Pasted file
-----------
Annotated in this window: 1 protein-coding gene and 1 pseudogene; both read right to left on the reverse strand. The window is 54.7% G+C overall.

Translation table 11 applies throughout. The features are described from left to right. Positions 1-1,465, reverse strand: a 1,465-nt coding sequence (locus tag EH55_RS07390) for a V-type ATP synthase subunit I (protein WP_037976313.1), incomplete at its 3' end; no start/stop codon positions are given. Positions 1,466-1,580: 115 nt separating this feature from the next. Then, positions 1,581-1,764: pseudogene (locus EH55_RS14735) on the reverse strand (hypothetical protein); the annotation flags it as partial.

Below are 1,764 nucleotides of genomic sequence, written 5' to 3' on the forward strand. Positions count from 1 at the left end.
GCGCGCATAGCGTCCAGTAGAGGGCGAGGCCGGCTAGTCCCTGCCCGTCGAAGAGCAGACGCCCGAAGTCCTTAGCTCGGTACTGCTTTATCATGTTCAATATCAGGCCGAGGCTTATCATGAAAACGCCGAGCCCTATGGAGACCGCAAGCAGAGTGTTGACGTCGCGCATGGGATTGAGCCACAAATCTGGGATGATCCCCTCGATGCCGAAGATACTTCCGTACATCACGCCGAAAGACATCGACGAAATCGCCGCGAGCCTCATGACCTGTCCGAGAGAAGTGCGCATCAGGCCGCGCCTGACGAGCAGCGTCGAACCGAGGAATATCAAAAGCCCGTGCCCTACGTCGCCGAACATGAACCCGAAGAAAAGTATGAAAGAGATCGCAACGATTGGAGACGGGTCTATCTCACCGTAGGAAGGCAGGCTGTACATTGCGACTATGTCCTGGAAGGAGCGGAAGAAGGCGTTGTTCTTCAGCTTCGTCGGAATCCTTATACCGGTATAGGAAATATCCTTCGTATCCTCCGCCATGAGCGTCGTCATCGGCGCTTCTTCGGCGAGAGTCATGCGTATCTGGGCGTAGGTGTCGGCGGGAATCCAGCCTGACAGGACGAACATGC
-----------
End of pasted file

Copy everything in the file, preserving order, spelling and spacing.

Annotated in this window: 1 protein-coding gene and 1 pseudogene; both read right to left on the reverse strand. The window is 54.7% G+C overall.

Translation table 11 applies throughout. The features are described from left to right. Positions 1-1,465, reverse strand: a 1,465-nt coding sequence (locus tag EH55_RS07390) for a V-type ATP synthase subunit I (protein WP_037976313.1), incomplete at its 3' end; no start/stop codon positions are given. Positions 1,466-1,580: 115 nt separating this feature from the next. Then, positions 1,581-1,764: pseudogene (locus EH55_RS14735) on the reverse strand (hypothetical protein); the annotation flags it as partial.

Below are 1,764 nucleotides of genomic sequence, written 5' to 3' on the forward strand. Positions count from 1 at the left end.
GCGCGCATAGCGTCCAGTAGAGGGCGAGGCCGGCTAGTCCCTGCCCGTCGAAGAGCAGACGCCCGAAGTCCTTAGCTCGGTACTGCTTTATCATGTTCAATATCAGGCCGAGGCTTATCATGAAAACGCCGAGCCCTATGGAGACCGCAAGCAGAGTGTTGACGTCGCGCATGGGATTGAGCCACAAATCTGGGATGATCCCCTCGATGCCGAAGATACTTCCGTACATCACGCCGAAAGACATCGACGAAATCGCCGCGAGCCTCATGACCTGTCCGAGAGAAGTGCGCATCAGGCCGCGCCTGACGAGCAGCGTCGAACCGAGGAATATCAAAAGCCCGTGCCCTACGTCGCCGAACATGAACCCGAAGAAAAGTATGAAAGAGATCGCAACGATTGGAGACGGGTCTATCTCACCGTAGGAAGGCAGGCTGTACATTGCGACTATGTCCTGGAAGGAGCGGAAGAAGGCGTTGTTCTTCAGCTTCGTCGGAATCCTTATACCGGTATAGGAAATATCCTTCGTATCCTCCGCCATGAGCGTCGTCATCGGCGCTTCTTCGGCGAGAGTCATGCGTATCTGGGCGTAGGTGTCGGCGGGAATCCAGCCTGACAGGACGAACATGC